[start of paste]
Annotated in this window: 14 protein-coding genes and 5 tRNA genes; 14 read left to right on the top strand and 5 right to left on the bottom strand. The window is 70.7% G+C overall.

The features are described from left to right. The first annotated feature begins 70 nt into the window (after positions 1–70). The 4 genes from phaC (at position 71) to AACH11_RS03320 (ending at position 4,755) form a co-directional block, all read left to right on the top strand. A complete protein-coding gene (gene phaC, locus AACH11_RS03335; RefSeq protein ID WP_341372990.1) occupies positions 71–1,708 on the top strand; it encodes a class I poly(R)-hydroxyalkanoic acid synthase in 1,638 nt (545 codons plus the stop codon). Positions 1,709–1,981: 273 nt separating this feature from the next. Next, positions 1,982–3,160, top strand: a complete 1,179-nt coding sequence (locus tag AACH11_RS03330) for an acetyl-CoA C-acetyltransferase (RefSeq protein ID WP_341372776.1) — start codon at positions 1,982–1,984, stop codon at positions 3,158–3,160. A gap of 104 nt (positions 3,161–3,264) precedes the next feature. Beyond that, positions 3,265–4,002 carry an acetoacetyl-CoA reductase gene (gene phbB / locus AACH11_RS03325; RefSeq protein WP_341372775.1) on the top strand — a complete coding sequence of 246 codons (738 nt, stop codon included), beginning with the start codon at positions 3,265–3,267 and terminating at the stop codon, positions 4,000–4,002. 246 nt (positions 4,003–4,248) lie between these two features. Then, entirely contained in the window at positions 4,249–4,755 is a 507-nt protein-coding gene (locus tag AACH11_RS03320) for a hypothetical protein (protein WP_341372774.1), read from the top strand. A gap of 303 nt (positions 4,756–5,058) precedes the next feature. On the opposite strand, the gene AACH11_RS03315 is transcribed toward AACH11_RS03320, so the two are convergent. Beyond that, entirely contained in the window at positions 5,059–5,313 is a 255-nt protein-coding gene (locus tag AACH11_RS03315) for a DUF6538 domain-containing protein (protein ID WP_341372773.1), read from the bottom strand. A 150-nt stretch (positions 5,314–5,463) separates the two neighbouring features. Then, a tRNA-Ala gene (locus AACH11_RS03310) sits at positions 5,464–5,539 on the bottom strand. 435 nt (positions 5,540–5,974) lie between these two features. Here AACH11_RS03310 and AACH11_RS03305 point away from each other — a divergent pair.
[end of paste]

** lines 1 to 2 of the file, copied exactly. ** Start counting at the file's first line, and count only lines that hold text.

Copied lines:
Annotated in this window: 14 protein-coding genes and 5 tRNA genes; 14 read left to right on the top strand and 5 right to left on the bottom strand. The window is 70.7% G+C overall.

The features are described from left to right. The first annotated feature begins 70 nt into the window (after positions 1–70). The 4 genes from phaC (at position 71) to AACH11_RS03320 (ending at position 4,755) form a co-directional block, all read left to right on the top strand. A complete protein-coding gene (gene phaC, locus AACH11_RS03335; RefSeq protein ID WP_341372990.1) occupies positions 71–1,708 on the top strand; it encodes a class I poly(R)-hydroxyalkanoic acid synthase in 1,638 nt (545 codons plus the stop codon). Positions 1,709–1,981: 273 nt separating this feature from the next. Next, positions 1,982–3,160, top strand: a complete 1,179-nt coding sequence (locus tag AACH11_RS03330) for an acetyl-CoA C-acetyltransferase (RefSeq protein ID WP_341372776.1) — start codon at positions 1,982–1,984, stop codon at positions 3,158–3,160. A gap of 104 nt (positions 3,161–3,264) precedes the next feature. Beyond that, positions 3,265–4,002 carry an acetoacetyl-CoA reductase gene (gene phbB / locus AACH11_RS03325; RefSeq protein WP_341372775.1) on the top strand — a complete coding sequence of 246 codons (738 nt, stop codon included), beginning with the start codon at positions 3,265–3,267 and terminating at the stop codon, positions 4,000–4,002. 246 nt (positions 4,003–4,248) lie between these two features. Then, entirely contained in the window at positions 4,249–4,755 is a 507-nt protein-coding gene (locus tag AACH11_RS03320) for a hypothetical protein (protein WP_341372774.1), read from the top strand. A gap of 303 nt (positions 4,756–5,058) precedes the next feature. On the opposite strand, the gene AACH11_RS03315 is transcribed toward AACH11_RS03320, so the two are convergent. Beyond that, entirely contained in the window at positions 5,059–5,313 is a 255-nt protein-coding gene (locus tag AACH11_RS03315) for a DUF6538 domain-containing protein (protein ID WP_341372773.1), read from the bottom strand. A 150-nt stretch (positions 5,314–5,463) separates the two neighbouring features. Then, a tRNA-Ala gene (locus AACH11_RS03310) sits at positions 5,464–5,539 on the bottom strand. 435 nt (positions 5,540–5,974) lie between these two features. Here AACH11_RS03310 and AACH11_RS03305 point away from each other — a divergent pair.